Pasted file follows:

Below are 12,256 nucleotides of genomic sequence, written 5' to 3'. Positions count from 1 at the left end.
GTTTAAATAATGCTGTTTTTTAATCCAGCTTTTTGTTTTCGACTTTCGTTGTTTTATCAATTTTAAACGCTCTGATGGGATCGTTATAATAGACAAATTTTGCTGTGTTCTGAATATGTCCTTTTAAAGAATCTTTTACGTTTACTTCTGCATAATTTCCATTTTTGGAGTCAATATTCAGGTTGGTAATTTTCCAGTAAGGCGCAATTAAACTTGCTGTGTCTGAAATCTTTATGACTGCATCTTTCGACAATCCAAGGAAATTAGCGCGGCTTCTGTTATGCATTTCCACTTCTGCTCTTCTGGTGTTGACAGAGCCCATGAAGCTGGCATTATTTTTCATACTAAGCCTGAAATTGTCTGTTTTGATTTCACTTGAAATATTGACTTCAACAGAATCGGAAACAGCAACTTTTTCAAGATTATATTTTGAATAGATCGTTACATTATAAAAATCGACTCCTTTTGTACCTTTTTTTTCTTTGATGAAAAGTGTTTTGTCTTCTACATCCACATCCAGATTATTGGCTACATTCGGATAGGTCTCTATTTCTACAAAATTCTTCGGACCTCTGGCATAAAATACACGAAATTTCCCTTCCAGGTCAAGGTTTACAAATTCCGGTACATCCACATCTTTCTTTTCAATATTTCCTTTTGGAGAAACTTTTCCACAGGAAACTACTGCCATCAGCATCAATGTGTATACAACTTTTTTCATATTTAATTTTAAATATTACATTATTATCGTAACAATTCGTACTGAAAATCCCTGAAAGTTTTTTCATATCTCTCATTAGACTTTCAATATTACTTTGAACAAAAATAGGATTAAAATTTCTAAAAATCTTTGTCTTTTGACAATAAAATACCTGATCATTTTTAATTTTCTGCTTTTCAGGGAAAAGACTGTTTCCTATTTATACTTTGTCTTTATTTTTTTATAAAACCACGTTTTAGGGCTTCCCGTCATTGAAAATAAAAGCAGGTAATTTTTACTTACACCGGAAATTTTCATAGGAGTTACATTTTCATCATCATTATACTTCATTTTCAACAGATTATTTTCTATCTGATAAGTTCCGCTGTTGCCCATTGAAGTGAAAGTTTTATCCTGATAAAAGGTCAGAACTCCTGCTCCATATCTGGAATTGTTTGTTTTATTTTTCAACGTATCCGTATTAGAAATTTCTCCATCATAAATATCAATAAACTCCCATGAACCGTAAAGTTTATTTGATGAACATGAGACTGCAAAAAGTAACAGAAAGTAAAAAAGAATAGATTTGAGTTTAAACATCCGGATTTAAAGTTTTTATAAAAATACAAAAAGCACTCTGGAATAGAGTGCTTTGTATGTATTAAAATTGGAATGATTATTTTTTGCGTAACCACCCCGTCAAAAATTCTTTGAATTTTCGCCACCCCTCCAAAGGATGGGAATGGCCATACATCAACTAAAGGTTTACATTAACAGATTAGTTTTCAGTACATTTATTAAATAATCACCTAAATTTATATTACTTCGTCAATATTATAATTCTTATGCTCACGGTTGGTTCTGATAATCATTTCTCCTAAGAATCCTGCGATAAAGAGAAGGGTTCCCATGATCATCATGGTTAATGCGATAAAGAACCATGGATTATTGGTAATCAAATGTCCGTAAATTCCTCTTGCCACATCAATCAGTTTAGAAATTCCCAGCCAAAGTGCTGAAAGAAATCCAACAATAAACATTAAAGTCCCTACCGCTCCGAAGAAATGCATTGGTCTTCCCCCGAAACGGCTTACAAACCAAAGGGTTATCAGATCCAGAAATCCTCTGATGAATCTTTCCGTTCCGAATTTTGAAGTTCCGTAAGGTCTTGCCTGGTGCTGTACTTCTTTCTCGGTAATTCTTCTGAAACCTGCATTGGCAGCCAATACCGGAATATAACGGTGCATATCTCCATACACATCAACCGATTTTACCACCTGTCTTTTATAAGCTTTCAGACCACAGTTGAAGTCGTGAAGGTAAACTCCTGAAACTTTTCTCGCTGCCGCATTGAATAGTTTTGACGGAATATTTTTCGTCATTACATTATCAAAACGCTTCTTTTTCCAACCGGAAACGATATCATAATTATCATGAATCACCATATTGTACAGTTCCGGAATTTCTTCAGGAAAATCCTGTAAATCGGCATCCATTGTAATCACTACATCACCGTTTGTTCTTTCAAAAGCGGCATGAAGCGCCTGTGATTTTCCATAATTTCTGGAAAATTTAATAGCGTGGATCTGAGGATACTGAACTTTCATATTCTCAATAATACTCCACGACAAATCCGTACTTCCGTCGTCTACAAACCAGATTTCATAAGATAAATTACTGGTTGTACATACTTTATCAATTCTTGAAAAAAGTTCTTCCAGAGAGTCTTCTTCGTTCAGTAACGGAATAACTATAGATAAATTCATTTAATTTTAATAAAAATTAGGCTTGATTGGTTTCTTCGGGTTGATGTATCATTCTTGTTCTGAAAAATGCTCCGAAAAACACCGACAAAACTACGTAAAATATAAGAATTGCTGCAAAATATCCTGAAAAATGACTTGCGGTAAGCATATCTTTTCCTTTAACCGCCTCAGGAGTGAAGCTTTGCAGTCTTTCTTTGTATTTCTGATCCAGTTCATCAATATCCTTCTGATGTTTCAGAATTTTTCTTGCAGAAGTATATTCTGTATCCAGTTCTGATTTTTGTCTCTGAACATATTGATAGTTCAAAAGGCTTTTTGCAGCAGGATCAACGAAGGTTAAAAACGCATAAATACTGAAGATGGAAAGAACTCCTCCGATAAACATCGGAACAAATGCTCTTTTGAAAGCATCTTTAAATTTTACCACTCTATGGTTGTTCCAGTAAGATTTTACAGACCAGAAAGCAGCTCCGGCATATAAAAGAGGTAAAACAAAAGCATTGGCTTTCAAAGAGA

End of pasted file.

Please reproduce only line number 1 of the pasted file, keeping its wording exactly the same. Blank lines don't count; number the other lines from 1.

Below are 12,256 nucleotides of genomic sequence, written 5' to 3'. Positions count from 1 at the left end.